New hominin species reported from Ethiopia

Australopithecus deyiremeda was a contemporary of ‘Lucy’

Hominin remains comprising a complete lower jawbone, a partial lower jawbone and two partial upper jawbones, together with some accompanying teeth have been described as a new species, Australopithecus deyiremeda. The fossils were excavated in 2011 in the Woranso–Mille study area, central Afar, Ethiopia. They were found in deposits dated from 3.3 to 3.5 million years old, making Australopithecus deyiremeda a contemporary of Australopithecus afarensis (the species to which the well-known fossil ‘Lucy’ belongs) and the controversial hominin species Kenyanthropus platyops. The specific name deyiremeda means ‘close relative’ in the local Afar language and follows a now-established tradition of using local languages to name hominin species.

Australopithecus deyiremeda is distinguished from Ardipithecus ramidus by its thicker dental enamel and more robust lower jawbone. It is distinguished from Australopithecus afarensis by a number of features of its lower jawbone, by the positioning of its cheekbones in relation to the upper jawbone, and by its smaller back teeth.

What are the implications of this discovery? For a long time, it was believed that there was just the one hominin species, Australopithecus afarensis, living in the period from four to three million years ago, in East Africa. It was possible to argue that the earlier Australopithecus anamensis (4.2 to 3.9 million years ago) and the later Australopithecus garhi (2.5 million years ago) were simply early and late forms of the same species and that Australopithecus bahrelghazali from Chad (known from a single 3.5-million-year-old specimen) represented a Central African extension of its range. On this view, Australopithecus afarensis was a single, long-lived, geographically widespread species, capable of occupying a wide range of habitats. Not until 2.8 million years ago did other hominin species start to appear: Australopithecus africanus and later Australopithecus sediba in South Africa and the so-called robust australopithecines (Paranthropus) in both South Africa and East Africa.

Even if Kenyanthropus platyops is rejected, this view is no longer tenable. There is now incontrovertible evidence that multiple australopithecine species were living in East Africa during the Middle Pliocene. It is also notable that Australopithecus afarensis has been recorded at Hadar, only 35 km (20 miles) north of Woranso–Mille. Not only did these species overlap in time, they were close in geographical terms, probably occupying differing feeding niches.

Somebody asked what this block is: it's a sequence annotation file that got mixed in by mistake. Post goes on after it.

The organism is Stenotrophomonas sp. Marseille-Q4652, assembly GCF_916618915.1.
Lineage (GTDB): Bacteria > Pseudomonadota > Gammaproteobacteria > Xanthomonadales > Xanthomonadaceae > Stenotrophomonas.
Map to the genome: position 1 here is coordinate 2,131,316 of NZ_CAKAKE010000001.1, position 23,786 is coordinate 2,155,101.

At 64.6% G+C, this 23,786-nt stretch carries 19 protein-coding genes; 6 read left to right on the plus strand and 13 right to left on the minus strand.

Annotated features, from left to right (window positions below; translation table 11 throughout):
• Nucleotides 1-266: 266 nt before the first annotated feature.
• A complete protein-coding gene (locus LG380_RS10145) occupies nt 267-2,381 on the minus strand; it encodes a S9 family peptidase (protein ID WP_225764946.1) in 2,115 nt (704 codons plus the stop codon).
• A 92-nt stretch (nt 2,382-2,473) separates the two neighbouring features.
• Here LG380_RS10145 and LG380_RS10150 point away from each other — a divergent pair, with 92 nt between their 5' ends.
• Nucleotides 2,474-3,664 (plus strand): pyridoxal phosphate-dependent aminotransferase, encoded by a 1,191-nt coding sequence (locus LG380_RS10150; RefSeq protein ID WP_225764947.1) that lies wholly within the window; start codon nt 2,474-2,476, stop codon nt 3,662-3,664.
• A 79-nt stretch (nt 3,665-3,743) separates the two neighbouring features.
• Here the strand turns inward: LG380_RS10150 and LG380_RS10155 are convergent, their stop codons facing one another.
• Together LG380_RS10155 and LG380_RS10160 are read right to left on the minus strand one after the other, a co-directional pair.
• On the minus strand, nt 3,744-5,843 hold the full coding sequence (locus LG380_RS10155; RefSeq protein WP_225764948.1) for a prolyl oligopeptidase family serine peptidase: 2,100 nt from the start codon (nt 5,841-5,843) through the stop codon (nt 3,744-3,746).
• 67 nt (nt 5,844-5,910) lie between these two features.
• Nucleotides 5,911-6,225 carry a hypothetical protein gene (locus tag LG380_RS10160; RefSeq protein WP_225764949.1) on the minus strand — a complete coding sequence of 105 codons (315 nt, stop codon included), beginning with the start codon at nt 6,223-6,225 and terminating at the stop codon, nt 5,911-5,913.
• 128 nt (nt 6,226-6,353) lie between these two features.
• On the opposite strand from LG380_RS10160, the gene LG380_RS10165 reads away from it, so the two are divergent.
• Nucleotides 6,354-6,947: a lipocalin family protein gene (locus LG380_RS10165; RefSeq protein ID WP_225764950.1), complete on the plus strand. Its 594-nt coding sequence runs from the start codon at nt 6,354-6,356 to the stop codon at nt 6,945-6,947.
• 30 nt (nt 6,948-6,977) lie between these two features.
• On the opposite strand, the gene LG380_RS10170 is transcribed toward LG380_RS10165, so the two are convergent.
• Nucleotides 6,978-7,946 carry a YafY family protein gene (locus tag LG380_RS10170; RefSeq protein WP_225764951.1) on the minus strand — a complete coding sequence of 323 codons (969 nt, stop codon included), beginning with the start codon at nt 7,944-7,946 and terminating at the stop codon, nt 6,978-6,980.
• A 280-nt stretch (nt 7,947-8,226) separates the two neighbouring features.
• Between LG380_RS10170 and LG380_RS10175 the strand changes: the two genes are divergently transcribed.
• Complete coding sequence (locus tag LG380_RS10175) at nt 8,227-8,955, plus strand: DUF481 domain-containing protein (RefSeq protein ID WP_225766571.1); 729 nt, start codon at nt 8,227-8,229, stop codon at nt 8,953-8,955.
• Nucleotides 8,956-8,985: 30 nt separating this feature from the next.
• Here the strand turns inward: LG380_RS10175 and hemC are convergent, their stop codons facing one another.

Early hominin evolution has been described as more of a tangled bush than a family tree. In addition to Australopithecus afarensis, Australopithecus deyiremeda and possibly Kenyanthropus platyops, it is likely that the Ardipithecus line was still in existence at this time. The Woranso–Mille site has also yielded a 3.4-million-year-old partial hominin foot with an opposable big toe. Though it has not been assigned to a particular species, the toe suggests Ardipithecus or something very similar.

With the LD-50-1 lower jawbone pushing back the origins of Homo to 2.8 million years ago, later australopithecines such as Australopithecus sediba have been bumped from the list of possible human ancestors. However, the Woranso–Mille discovery means that we are no nearer identifying from just which part of the ‘tangled bush’ the first humans emerged.

References:

  1. Haile-Selassie, Y. et al., New species from Ethiopia further expands Middle Pliocene hominin diversity. Nature 521, 483-488 (2015).
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